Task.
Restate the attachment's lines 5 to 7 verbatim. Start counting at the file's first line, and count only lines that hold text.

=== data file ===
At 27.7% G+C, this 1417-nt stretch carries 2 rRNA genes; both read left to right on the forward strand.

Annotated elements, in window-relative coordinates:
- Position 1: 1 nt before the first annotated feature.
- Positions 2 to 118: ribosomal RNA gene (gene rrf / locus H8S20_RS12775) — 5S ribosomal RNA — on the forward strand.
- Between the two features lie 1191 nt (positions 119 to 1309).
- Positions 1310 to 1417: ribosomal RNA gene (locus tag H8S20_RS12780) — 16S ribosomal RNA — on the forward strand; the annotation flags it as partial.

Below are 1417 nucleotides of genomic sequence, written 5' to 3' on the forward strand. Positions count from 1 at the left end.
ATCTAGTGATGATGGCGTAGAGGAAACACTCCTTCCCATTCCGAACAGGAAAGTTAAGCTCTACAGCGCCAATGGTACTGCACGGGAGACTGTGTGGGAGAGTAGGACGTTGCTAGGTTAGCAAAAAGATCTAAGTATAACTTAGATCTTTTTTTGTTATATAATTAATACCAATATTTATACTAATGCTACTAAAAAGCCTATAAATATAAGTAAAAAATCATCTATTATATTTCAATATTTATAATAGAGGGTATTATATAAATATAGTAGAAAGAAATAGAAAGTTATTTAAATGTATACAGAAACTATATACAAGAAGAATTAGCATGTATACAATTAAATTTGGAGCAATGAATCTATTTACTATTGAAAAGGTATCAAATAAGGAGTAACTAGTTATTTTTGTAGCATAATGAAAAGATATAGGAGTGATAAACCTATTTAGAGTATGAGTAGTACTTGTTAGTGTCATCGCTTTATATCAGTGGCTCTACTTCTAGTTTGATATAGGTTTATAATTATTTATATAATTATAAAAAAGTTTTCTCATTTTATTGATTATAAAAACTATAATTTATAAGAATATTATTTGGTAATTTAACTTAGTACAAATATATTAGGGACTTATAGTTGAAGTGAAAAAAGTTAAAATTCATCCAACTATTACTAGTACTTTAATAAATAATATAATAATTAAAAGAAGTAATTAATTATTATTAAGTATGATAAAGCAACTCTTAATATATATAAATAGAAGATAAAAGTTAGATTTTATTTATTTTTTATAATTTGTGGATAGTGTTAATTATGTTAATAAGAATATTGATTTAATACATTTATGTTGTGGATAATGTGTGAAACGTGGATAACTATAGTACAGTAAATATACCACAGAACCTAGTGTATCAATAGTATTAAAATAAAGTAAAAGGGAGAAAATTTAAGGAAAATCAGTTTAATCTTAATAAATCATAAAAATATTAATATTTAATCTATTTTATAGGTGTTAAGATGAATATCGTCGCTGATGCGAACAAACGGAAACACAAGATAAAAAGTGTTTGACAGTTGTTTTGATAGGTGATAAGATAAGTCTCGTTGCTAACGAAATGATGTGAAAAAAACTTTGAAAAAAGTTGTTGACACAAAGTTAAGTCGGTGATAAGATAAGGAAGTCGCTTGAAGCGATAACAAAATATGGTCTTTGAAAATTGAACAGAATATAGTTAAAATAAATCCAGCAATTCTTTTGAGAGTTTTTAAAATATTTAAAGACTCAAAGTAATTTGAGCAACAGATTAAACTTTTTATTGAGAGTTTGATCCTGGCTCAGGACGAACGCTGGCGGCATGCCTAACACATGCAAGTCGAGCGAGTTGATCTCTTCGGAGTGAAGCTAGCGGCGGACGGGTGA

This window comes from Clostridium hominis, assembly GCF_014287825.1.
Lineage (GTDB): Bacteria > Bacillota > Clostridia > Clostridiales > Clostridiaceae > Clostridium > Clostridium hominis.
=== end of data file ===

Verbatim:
- Between the two features lie 1191 nt (positions 119 to 1309).
- Positions 1310 to 1417: ribosomal RNA gene (locus tag H8S20_RS12780) — 16S ribosomal RNA — on the forward strand; the annotation flags it as partial.

Below are 1417 nucleotides of genomic sequence, written 5' to 3' on the forward strand. Positions count from 1 at the left end.